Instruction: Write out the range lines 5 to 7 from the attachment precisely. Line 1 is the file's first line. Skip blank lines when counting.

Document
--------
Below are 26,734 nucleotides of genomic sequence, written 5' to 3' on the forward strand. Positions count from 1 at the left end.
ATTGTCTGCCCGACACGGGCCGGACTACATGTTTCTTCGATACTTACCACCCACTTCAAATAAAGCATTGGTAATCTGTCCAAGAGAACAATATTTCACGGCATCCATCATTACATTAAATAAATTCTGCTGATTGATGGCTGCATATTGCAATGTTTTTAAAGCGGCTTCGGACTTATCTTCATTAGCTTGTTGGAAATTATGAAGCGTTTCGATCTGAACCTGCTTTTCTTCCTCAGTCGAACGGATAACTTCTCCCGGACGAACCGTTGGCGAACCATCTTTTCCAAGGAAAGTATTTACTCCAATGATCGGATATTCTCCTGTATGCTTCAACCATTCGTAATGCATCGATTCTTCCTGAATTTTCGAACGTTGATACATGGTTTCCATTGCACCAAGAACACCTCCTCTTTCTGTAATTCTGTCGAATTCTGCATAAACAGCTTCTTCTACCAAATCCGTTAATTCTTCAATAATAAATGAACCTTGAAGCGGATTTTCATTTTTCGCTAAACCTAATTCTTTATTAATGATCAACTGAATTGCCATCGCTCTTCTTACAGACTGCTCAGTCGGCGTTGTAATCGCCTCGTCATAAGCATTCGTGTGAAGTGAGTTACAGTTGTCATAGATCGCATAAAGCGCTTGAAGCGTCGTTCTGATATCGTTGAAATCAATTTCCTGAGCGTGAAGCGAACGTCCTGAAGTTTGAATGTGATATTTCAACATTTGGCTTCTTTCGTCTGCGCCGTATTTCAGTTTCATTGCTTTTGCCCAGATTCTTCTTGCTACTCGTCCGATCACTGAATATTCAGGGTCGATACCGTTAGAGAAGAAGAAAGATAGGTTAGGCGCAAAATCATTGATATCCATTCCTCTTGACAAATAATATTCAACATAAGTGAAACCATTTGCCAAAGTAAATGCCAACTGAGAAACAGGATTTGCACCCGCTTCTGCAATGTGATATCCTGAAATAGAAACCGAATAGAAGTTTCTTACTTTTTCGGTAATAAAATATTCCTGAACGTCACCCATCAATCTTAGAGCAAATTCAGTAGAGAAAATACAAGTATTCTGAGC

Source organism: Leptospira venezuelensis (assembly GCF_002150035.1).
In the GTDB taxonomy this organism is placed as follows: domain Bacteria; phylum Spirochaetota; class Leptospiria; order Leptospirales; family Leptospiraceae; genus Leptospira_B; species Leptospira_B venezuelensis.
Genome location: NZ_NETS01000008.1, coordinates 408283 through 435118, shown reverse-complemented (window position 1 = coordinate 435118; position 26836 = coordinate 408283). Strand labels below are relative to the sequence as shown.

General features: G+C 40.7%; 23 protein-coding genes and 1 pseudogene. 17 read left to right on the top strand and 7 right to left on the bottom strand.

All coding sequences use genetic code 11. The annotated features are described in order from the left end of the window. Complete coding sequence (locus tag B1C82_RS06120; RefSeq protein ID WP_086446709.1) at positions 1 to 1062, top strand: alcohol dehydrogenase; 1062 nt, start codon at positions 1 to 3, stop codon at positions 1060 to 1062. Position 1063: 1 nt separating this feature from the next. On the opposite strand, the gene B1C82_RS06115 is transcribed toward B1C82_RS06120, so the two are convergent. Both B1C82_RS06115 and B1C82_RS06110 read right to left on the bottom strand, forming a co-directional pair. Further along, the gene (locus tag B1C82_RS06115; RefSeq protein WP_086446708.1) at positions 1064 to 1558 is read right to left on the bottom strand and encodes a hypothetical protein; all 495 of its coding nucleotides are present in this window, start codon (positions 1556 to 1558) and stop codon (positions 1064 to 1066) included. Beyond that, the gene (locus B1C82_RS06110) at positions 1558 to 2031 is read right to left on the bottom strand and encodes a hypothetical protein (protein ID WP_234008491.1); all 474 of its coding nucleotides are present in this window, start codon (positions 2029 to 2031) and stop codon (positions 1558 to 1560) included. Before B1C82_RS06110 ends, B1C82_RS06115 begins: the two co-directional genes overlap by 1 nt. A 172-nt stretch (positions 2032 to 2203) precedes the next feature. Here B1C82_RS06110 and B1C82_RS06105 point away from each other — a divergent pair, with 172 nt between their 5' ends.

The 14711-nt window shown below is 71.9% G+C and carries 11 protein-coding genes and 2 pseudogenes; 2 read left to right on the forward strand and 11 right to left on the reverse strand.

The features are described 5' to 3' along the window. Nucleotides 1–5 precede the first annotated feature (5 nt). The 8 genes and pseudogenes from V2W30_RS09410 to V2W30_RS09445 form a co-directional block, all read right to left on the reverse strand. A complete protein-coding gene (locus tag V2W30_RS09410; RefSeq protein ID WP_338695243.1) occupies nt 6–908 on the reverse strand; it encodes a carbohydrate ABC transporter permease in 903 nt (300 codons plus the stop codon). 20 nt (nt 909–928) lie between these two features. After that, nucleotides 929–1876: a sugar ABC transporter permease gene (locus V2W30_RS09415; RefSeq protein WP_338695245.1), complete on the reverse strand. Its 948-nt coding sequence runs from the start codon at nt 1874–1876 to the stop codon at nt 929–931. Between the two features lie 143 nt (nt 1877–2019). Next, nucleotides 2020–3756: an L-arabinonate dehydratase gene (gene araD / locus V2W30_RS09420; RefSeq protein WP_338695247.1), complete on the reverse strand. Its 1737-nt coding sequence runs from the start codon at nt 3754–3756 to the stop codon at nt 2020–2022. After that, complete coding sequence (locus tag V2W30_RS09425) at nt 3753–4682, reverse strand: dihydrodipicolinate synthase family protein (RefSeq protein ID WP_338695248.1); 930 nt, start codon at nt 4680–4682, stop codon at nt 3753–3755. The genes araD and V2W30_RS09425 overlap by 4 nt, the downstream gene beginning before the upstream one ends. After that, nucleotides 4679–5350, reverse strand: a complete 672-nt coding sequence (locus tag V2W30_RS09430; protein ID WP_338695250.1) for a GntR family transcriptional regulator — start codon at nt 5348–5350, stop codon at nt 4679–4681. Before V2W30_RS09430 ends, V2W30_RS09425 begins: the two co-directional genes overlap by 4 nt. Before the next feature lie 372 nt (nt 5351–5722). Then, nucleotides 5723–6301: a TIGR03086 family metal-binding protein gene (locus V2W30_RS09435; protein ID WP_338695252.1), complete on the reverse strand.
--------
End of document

Genome location: NZ_NETS01000008.1, coordinates 408283 through 435118, shown reverse-complemented (window position 1 = coordinate 435118; position 26836 = coordinate 408283). Strand labels below are relative to the sequence as shown.

General features: G+C 40.7%; 23 protein-coding genes and 1 pseudogene. 17 read left to right on the top strand and 7 right to left on the bottom strand.

All coding sequences use genetic code 11. The annotated features are described in order from the left end of the window. Complete coding sequence (locus tag B1C82_RS06120; RefSeq protein ID WP_086446709.1) at positions 1 to 1062, top strand: alcohol dehydrogenase; 1062 nt, start codon at positions 1 to 3, stop codon at positions 1060 to 1062. Position 1063: 1 nt separating this feature from the next. On the opposite strand, the gene B1C82_RS06115 is transcribed toward B1C82_RS06120, so the two are convergent. Both B1C82_RS06115 and B1C82_RS06110 read right to left on the bottom strand, forming a co-directional pair. Further along, the gene (locus tag B1C82_RS06115; RefSeq protein WP_086446708.1) at positions 1064 to 1558 is read right to left on the bottom strand and encodes a hypothetical protein; all 495 of its coding nucleotides are present in this window, start codon (positions 1556 to 1558) and stop codon (positions 1064 to 1066) included. Beyond that, the gene (locus B1C82_RS06110) at positions 1558 to 2031 is read right to left on the bottom strand and encodes a hypothetical protein (protein ID WP_234008491.1); all 474 of its coding nucleotides are present in this window, start codon (positions 2029 to 2031) and stop codon (positions 1558 to 1560) included. Before B1C82_RS06110 ends, B1C82_RS06115 begins: the two co-directional genes overlap by 1 nt. A 172-nt stretch (positions 2032 to 2203) precedes the next feature. Here B1C82_RS06110 and B1C82_RS06105 point away from each other — a divergent pair, with 172 nt between their 5' ends.